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The Tree on Beverly Street Part 3: School

Continued from last issue…

Corinne slowly grew a big smile on her face and said, “Well girl, it’s almost Halloween! I know you love Halloween. We are going as Thing One and Two, right?”

“Oh true! I don’t know if I want to dress up this year…”

“WHAT!? Kylie, what’s wrong with you? We never miss a Halloween!” Corinne said loudly.

“I’ll think about it.” The bell rang and the two went to their different classes. Corinne was right, Kylie always loved dressing up for Halloween, but this year might be different.

The school day ended, and Kylie started to walk home. The rain stopped from the morning, and it left a disgusting, humid dew in the air. Kylie noticed the falling leaves and thought about the times where she and her brother would hide in piles of them. Although those memories were fun ones, they were tainted. When Kylie and her brother would hide in the leaves, Moria would go in and find them.

The sign read “Beverly Street.” Kylie knew she was almost home. As she continued walking, she heard tree branches moving and ruffling in the wind. At this point, she was solely focused on getting home after a long day at school.

“Make it to school on time?” said a voice through the leaves.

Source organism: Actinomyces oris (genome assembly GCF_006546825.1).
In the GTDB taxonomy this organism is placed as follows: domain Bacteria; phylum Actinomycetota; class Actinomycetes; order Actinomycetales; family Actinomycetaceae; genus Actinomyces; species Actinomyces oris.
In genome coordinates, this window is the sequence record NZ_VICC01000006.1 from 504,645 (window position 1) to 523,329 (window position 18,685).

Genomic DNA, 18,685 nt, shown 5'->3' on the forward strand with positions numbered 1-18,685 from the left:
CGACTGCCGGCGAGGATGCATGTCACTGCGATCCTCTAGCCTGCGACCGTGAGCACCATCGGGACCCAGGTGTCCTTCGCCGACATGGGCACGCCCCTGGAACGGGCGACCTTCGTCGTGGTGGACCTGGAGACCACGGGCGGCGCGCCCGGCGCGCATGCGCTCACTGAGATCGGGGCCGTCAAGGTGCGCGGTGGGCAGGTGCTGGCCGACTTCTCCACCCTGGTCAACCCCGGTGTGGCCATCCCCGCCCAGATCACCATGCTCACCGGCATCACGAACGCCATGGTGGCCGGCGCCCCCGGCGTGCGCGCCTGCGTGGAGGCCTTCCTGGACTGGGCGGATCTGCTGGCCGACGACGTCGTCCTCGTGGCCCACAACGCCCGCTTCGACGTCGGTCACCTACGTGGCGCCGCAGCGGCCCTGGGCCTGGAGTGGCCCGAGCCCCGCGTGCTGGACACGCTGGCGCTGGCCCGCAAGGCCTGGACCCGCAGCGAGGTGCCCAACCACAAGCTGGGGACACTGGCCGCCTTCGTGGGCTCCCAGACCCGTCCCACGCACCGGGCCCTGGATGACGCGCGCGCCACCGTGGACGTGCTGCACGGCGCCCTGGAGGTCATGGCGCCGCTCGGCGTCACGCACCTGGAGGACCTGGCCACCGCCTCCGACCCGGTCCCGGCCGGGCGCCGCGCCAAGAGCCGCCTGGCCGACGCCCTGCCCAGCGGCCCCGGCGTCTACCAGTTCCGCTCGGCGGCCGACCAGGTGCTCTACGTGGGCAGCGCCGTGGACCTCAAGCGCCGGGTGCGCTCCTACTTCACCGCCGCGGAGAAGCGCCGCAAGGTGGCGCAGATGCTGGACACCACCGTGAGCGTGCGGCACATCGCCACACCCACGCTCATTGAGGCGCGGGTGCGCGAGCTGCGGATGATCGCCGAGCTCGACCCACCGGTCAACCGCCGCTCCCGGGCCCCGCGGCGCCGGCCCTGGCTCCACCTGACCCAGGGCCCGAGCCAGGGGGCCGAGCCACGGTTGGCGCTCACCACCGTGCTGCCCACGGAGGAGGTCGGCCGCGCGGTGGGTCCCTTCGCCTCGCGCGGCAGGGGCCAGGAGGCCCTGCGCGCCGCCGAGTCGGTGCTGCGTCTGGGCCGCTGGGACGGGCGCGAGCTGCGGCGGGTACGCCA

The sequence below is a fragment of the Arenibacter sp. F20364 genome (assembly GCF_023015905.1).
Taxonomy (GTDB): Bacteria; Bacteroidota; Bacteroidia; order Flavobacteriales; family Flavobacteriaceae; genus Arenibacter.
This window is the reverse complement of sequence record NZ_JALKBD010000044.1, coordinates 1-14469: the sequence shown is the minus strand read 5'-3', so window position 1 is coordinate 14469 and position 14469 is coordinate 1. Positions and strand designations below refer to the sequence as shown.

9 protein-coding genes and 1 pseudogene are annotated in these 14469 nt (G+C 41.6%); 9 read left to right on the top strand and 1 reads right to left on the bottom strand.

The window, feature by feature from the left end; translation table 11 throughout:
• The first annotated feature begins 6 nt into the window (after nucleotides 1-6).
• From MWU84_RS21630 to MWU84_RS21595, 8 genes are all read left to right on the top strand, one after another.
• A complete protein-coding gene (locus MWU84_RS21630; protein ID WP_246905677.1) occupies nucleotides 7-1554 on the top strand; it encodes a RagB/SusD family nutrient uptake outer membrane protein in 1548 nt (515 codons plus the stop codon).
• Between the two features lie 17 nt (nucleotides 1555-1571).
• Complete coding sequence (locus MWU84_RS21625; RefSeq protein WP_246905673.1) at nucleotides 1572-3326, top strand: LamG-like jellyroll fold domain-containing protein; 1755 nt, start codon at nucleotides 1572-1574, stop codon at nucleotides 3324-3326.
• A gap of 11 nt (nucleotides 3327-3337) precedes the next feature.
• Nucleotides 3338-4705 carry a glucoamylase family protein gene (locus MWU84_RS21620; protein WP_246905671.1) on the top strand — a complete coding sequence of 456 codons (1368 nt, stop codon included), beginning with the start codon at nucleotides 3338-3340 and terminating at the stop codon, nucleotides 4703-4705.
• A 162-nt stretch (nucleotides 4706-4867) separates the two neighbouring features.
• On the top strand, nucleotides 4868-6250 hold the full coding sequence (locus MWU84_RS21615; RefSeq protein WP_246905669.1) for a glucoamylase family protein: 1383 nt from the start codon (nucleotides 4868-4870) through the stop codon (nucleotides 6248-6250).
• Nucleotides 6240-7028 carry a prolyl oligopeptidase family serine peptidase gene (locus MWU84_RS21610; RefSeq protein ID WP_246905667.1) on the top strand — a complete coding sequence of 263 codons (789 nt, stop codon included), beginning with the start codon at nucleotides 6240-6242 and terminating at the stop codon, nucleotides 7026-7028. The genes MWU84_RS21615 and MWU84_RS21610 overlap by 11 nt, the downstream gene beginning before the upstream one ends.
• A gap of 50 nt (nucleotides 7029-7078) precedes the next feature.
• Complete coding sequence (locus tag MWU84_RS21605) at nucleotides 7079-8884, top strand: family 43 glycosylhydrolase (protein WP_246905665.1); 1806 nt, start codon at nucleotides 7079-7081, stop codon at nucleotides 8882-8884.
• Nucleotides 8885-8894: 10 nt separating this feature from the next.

Kylie peered up from staring at the ground with a confused look. Then, it hit her: “Dang it! You again!”

The tree replied, “I apologize, I didn’t know I was such a burden.”

Kylie slowly shook her head. “Sorry, just — what do you want from me?”

“Nothing. Nothing at all.”

Kylie began to walk away, and then stopped in her tracks. She saw a woman and a child walk past her, the child with a backpack. Kylie moved her head to look at the droopy tree. She turned around.

“My mother.”

The tree nodded suggesting a “yes”, and took a long pause. After a while, the tree motioned to Kylie and said, “I am me because of Moria. Her kindness, and yours, gave me life on this beautiful earth- I could never forget that.”

Talking about her mother was something Kylie had knowingly repressed; this would be difficult. “I’ve been told by my dad that she was kind, I just have minimal recollection of that.”

“I understand. No one can remember something that has been detached from their lives,” the tree told Kylie.

Kylie’s head was pointed toward the grey cement sidewalk while shuffling her feet in the fallen leaves. This was how she reacted when she was in uncomfortable situations, like speaking about her mother. She didn’t know what to say or ask about her mother, even though she held so many questions. Kylie lifted her head up a bit.

“I don’t understand.”

“Moria was determined, which is wonderful. Though, sometimes our eagerness gets the best of us, and we lose our way.”

Kylie sat on the curb behind her. “Like me. I lost my way, except I don’t even remember a time I had a way…I just wish that my life wasn’t this screwed up! Why did my mother have to leave, and why did that kill me? I kinda wish she was home.”

The tree started to shake its branches and shed its leaves for the fall, it shook until every last leaf fell, except for one. One leaf remained on the tree. Kylie started walking slowly towards her house. It was five houses down from the tree, not far.

Madison Starinieri is a student majoring in English Education and Special Education. MS882527@wcupa.edu

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